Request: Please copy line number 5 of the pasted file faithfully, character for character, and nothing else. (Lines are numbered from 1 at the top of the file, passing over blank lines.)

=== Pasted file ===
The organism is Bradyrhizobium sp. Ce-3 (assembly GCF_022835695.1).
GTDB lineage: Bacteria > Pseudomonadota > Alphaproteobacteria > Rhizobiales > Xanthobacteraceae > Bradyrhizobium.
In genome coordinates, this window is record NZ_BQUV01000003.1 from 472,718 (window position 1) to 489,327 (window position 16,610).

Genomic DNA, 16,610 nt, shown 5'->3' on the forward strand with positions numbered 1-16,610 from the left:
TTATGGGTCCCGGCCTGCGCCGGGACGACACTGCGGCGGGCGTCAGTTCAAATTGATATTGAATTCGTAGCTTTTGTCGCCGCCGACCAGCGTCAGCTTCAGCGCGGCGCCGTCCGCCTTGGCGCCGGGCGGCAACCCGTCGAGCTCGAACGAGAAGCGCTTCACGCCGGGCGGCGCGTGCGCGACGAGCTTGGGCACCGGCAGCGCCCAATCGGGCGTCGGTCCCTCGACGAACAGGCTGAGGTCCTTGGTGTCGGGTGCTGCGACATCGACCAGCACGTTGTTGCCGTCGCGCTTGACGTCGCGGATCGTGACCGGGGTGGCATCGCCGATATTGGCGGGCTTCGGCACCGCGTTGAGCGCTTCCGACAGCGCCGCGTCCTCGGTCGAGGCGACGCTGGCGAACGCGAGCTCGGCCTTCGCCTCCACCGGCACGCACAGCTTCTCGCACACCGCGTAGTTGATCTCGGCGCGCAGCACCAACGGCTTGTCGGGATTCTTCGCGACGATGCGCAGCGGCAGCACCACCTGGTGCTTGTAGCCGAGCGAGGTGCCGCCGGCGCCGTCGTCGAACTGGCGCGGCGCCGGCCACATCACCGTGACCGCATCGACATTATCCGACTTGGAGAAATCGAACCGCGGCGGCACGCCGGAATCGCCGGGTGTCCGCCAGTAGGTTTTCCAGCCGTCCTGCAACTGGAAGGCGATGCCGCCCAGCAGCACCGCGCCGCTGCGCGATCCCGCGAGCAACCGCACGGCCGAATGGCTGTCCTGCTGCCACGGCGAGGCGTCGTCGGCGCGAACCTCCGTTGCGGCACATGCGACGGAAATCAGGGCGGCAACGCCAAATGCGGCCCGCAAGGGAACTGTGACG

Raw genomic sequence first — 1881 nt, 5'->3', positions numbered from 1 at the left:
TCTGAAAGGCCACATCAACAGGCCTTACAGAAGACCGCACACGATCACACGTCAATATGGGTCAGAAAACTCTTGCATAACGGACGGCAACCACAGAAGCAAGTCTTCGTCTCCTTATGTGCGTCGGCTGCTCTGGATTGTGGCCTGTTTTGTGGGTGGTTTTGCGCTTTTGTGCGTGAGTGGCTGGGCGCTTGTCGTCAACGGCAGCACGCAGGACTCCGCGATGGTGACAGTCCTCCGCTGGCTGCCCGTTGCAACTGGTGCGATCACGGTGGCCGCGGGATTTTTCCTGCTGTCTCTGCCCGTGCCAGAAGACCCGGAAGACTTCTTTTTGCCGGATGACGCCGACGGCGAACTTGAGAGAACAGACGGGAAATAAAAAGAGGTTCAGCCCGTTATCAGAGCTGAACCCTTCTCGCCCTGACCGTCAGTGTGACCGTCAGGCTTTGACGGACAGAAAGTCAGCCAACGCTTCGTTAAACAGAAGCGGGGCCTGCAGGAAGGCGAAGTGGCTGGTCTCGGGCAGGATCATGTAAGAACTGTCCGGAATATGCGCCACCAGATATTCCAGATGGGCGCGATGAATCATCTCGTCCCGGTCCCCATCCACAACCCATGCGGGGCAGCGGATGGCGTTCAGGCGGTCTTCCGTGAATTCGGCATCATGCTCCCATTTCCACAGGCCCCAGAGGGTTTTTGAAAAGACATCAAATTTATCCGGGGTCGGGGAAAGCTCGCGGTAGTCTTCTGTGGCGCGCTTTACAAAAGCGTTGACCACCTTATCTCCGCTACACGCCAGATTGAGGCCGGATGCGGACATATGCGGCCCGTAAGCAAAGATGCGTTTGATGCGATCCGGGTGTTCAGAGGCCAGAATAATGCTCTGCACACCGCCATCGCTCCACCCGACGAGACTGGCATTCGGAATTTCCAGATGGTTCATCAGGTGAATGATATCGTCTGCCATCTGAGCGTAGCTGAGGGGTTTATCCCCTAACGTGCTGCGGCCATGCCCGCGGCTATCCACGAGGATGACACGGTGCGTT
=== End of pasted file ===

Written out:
TTATGGGTCCCGGCCTGCGCCGGGACGACACTGCGGCGGGCGTCAGTTCAAATTGATATTGAATTCGTAGCTTTTGTCGCCGCCGACCAGCGTCAGCTTCAGCGCGGCGCCGTCCGCCTTGGCGCCGGGCGGCAACCCGTCGAGCTCGAACGAGAAGCGCTTCACGCCGGGCGGCGCGTGCGCGACGAGCTTGGGCACCGGCAGCGCCCAATCGGGCGTCGGTCCCTCGACGAACAGGCTGAGGTCCTTGGTGTCGGGTGCTGCGACATCGACCAGCACGTTGTTGCCGTCGCGCTTGACGTCGCGGATCGTGACCGGGGTGGCATCGCCGATATTGGCGGGCTTCGGCACCGCGTTGAGCGCTTCCGACAGCGCCGCGTCCTCGGTCGAGGCGACGCTGGCGAACGCGAGCTCGGCCTTCGCCTCCACCGGCACGCACAGCTTCTCGCACACCGCGTAGTTGATCTCGGCGCGCAGCACCAACGGCTTGTCGGGATTCTTCGCGACGATGCGCAGCGGCAGCACCACCTGGTGCTTGTAGCCGAGCGAGGTGCCGCCGGCGCCGTCGTCGAACTGGCGCGGCGCCGGCCACATCACCGTGACCGCATCGACATTATCCGACTTGGAGAAATCGAACCGCGGCGGCACGCCGGAATCGCCGGGTGTCCGCCAGTAGGTTTTCCAGCCGTCCTGCAACTGGAAGGCGATGCCGCCCAGCAGCACCGCGCCGCTGCGCGATCCCGCGAGCAACCGCACGGCCGAATGGCTGTCCTGCTGCCACGGCGAGGCGTCGTCGGCGCGAACCTCCGTTGCGGCACATGCGACGGAAATCAGGGCGGCAACGCCAAATGCGGCCCGCAAGGGAACTGTGACG